What Should Go Above The Fold on Your Website?
As a webmaster, it is crucial that you provide the most important and valuable information to your visitors in the easiest format possible. After all, what cannot be found on your website easily can most likely be found elsewhere – and most visitors know this. Some may have already heard of the term ‘designing above the fold’ and how it means to display valuable information upfront. Much like the source from which this term emerged (newspapers), the fold is becoming less and less relevant in modern web design. If you have been pinging online updates about your site and wondering whether you need to consider this element, then continue reading for a more concise answer.
The fold has been around since the dawn of the internet and originally comes from newspaper and publications that distributed news in a traditional format. The most important information was placed on the top half front of the newspaper, or ‘above the fold’, to convey the day’s most popular and important information. In web design, the fold refers to the part of a website that you see by default on your screen when it appears. What is below your screen in this instance is known as ‘below the fold’ and is traditionally used to house content that may not be the largest drivers of traffic to your site.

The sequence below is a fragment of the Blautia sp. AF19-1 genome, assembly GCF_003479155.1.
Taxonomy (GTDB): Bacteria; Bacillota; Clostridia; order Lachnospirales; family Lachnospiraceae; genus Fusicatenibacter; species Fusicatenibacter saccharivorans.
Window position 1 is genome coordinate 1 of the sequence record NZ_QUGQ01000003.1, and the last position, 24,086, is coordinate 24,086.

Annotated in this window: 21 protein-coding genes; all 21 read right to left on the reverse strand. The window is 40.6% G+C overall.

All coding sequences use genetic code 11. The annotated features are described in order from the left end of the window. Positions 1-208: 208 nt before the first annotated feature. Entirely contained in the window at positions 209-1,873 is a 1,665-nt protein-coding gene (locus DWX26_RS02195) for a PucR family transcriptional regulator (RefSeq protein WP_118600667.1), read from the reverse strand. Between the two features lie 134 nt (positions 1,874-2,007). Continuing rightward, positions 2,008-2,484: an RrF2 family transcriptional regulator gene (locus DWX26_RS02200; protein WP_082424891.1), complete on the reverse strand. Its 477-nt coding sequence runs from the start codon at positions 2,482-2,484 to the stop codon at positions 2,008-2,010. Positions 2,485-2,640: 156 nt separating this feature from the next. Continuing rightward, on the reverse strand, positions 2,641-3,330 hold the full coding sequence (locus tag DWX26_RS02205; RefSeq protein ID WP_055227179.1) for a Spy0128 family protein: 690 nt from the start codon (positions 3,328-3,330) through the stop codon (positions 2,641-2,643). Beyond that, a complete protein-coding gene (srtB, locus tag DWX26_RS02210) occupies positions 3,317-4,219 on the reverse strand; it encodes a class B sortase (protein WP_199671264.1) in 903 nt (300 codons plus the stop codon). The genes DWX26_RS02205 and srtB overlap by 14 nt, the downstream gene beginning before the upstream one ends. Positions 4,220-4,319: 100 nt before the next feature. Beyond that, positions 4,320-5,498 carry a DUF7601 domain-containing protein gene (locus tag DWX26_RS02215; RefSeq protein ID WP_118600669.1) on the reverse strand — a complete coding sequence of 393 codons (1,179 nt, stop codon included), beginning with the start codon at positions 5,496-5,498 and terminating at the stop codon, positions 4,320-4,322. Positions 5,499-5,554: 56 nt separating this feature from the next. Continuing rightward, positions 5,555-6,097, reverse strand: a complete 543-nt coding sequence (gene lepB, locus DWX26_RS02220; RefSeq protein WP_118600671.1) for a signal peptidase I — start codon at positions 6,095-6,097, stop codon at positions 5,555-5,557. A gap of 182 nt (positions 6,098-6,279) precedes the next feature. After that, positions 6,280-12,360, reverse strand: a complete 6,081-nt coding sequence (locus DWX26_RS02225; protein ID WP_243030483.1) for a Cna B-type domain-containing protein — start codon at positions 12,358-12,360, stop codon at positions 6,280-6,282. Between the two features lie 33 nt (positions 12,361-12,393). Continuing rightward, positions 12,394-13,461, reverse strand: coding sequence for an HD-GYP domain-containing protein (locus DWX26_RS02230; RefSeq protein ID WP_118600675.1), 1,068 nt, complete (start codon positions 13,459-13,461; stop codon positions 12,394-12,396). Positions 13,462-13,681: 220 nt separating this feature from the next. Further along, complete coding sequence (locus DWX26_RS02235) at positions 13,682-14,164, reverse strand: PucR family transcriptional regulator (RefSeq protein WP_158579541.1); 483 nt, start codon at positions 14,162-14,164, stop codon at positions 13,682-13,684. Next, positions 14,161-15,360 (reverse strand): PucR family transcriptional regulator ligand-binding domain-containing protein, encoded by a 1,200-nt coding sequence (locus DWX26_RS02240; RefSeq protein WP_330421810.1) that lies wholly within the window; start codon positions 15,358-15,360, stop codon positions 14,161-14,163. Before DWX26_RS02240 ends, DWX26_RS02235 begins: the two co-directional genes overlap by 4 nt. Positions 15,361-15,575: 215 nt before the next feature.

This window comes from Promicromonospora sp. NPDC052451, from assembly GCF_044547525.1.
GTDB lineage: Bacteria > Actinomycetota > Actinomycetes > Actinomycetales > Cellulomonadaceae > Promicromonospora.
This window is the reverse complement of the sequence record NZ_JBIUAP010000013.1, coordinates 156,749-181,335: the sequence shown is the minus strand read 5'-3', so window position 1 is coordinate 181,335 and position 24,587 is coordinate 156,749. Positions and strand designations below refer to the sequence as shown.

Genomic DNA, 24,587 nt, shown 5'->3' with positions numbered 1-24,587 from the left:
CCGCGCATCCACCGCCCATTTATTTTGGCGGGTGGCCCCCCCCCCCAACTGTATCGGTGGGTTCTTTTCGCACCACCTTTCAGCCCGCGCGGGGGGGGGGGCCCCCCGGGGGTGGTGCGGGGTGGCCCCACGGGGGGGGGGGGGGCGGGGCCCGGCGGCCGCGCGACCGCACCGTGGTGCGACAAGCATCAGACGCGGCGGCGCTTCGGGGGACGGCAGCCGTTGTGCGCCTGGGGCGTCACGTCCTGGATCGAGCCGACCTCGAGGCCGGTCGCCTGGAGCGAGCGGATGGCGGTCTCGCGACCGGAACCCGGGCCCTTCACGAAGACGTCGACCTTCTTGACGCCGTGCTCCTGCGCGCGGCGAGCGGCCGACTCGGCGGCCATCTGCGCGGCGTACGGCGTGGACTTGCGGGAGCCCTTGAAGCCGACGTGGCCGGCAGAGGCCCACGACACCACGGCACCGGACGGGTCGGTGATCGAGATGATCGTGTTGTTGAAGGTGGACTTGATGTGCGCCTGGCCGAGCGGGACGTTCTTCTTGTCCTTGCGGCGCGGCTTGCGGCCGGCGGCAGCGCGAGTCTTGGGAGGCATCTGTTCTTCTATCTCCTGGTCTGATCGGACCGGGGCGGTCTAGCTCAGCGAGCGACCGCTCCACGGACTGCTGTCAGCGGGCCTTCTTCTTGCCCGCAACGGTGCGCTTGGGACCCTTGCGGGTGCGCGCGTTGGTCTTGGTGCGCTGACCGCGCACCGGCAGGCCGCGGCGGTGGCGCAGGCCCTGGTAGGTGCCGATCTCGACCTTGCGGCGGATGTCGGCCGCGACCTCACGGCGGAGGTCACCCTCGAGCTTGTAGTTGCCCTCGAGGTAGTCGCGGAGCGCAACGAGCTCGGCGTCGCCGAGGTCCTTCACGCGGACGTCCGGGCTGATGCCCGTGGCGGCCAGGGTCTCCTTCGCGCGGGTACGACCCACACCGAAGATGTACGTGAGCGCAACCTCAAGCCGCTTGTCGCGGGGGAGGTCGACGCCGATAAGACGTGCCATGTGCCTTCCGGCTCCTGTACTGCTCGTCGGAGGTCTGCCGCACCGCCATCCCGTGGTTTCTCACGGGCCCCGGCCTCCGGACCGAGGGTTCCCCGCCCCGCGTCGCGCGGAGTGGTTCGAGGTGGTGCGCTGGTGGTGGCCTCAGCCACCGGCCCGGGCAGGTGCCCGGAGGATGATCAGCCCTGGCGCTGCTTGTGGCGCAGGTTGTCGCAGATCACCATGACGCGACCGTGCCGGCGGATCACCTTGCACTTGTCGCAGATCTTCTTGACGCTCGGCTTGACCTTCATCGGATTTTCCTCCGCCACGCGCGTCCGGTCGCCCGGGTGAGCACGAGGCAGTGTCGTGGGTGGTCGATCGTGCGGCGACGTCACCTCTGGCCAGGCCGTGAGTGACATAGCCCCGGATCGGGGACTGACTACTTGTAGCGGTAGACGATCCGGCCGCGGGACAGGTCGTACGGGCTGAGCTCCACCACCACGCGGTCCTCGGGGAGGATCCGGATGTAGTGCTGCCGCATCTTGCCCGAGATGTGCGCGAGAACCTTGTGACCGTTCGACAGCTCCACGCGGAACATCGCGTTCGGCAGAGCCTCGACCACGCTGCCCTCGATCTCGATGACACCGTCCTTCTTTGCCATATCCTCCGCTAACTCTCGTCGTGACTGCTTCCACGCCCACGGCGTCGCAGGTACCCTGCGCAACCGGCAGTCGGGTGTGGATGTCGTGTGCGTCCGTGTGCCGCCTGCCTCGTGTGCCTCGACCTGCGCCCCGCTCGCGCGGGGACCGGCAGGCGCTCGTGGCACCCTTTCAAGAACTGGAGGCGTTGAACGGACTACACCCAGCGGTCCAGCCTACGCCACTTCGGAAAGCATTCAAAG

As time and technology have both allowed computer users to change the way in which they use the internet, the fold is increasingly becoming irrelevant in the eyes of many. Ten years ago, over half of the internet population was surfing the web using an 800 x 600 resolution. Today, that number is so low that it doesn’t even register as a percentage; over 85% of current internet users are viewing web pages in resolutions larger than 1024 x 768. In other words, the size of the page above the fold has been consistently increasing, allowing more and more content to be seen at first glance.
In addition to the changes in traditional browsers, pinging online updates has shown that fewer and fewer people are using the traditional desktop format to view web pages than ever before in the internet’s history. With smaller resolutions on browser and tablet windows, traditional fold formats no longer apply. In addition to this, many mobile devices offer the ability to automatically re-orient web pages in either landscape or portrait mode. This creates multiple definitions of what the fold means and therefore renders it pretty invalid in these cases.
Determining whether or not to use the traditional concept of the fold in your web design will depend on a number of things. If you have large amounts of mobile traffic, then there really is no reason to adhere to such a concept. Likewise, as long as you are placing relevant information near the top of your website in an easy-to-navigate format, users are most likely going to be able to find it easily and not penalize you for it. More sophisticated technology and simple design elements have effectively made obsolete the concept of the fold.